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I am recovering from a bug in a system I built where I did not take into account that IE generates Windows-style newlines (\r\n) and other browsers generate Unix-style newlines (\n) when posting HTML forms with text areas. Now I need to convert all Windows-style newlines (\r\n) to Unix-style newlines (\n) throughout the varchar and nvarchar fields in my SQL-Server database.

Is there a way to iterate through all tables/rows in T-SQL and replace instances of '\r\n' with '\n' for varchar and nvarchar fields?

EDIT: I think the replace part would be something like

REPLACE(@fieldContents, CHAR(13)+CHAR(10), CHAR(10))

The hard part is doing this across all varchar and nvarchar fields.

share|improve this question
up vote 8 down vote accepted

Something like this? You could then dynamically execute these strings or just cut/paste the results and execute them in a query window.

select 'update ' + + '.' + + ' set ' + + ' = replace(' + + ', CHAR(13)+CHAR(10), CHAR(10))'
from sys.columns c
    inner join sys.systypes st
        on c.system_type_id = st.xtype
            and CHARINDEX('varchar', <> 0
    inner join sys.tables t
        on c.object_id = t.object_id
    inner join sys.schemas sc
        on t.schema_id = sc.schema_id
share|improve this answer
Awesome idea, I like the creativity and brevity. Thank you. Note: I added a condition at the bottom of the form "where in ('my_schema-1', 'my_schema_2', ...)" to restrict it to my own schemas. I also added a semicolon to the end of the string in the first line to allow pasting and running the results in a query window. – Roy Tinker Jun 24 '10 at 18:55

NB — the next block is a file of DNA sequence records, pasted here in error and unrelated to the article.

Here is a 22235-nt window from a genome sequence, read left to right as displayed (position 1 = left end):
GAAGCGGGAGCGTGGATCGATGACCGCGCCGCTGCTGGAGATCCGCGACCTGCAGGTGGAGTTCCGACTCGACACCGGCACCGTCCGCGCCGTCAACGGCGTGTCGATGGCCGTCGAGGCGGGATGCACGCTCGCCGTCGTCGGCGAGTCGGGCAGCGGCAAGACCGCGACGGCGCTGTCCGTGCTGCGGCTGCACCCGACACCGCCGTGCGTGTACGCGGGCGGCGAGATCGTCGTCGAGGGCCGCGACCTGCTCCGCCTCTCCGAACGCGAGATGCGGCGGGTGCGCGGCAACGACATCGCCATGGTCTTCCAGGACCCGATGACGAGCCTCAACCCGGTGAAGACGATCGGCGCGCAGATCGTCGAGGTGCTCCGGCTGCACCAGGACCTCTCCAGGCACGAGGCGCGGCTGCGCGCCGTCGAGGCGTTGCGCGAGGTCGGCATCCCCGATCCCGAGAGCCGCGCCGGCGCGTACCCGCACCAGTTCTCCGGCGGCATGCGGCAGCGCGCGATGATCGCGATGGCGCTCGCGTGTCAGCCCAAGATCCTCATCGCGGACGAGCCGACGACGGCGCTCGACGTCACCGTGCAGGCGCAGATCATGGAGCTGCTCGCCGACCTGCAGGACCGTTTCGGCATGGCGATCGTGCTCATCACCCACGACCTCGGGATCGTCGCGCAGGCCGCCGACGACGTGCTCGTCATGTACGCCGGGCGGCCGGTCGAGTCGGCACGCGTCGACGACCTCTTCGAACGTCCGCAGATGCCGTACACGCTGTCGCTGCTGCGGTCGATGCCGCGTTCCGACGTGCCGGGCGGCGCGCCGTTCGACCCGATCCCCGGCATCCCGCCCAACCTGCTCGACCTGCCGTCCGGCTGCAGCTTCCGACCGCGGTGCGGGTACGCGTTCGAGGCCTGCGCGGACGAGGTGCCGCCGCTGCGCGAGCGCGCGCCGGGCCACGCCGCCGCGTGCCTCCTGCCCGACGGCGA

You could iterate through the system views in INFORMATION_SCHEMA and run dynamic SQL to do it. The relevant view should be INFORMATION_SCHEMA.COLUMNS.

A better approach is probably to have your UI deal with it when it has to display the values. Do you have a method to prevent values like that from getting into the DB in the future?

Here's some sample code that should get you started:

    @table_schema SYSNAME,
    @table_name   SYSNAME,
    @column_name  SYSNAME,
    @cmd          VARCHAR(MAX)

DECLARE cur_string_columns AS

OPEN cur_string_columns

FETCH NEXT FROM cur_string_columns INTO @table_schema, @table_name, @column_name

    SELECT @cmd = 'UPDATE
    ' + QUOTENAME(@table_schema) + '.' + QUOTENAME(@table_name) + '
SET ' + QUOTENAME(@column_name) + ' = REPLACE(' + QUOTENAME(@column_name) + ', CHAR(13) + CHAR(10), CHAR(10))'


    FETCH NEXT FROM cur_string_columns INTO @table_schema, @table_name, @column_name

CLOSE cur_string_columns

DEALLOCATE cur_string_columns

If you have large tables, this could take a LONG time to run. Also, optimally you would only update each table once, while this will update it once for each string column in the table. If I were doing this on a large database then I would change the script to account for that - order your cursor by the table schema and table name, append to the SET part of the string for each column in the table, only EXEC(@cmd) when the table changes and then reset your SET string.

share|improve this answer
Yes, I've modified the client code to replace \r\n with \n on form submission... but I am still left with all the text in the database that has been generated up until now. – Roy Tinker Jun 24 '10 at 18:34
+1 - thanks for posting sample T-SQL code. – Roy Tinker Jun 24 '10 at 19:02

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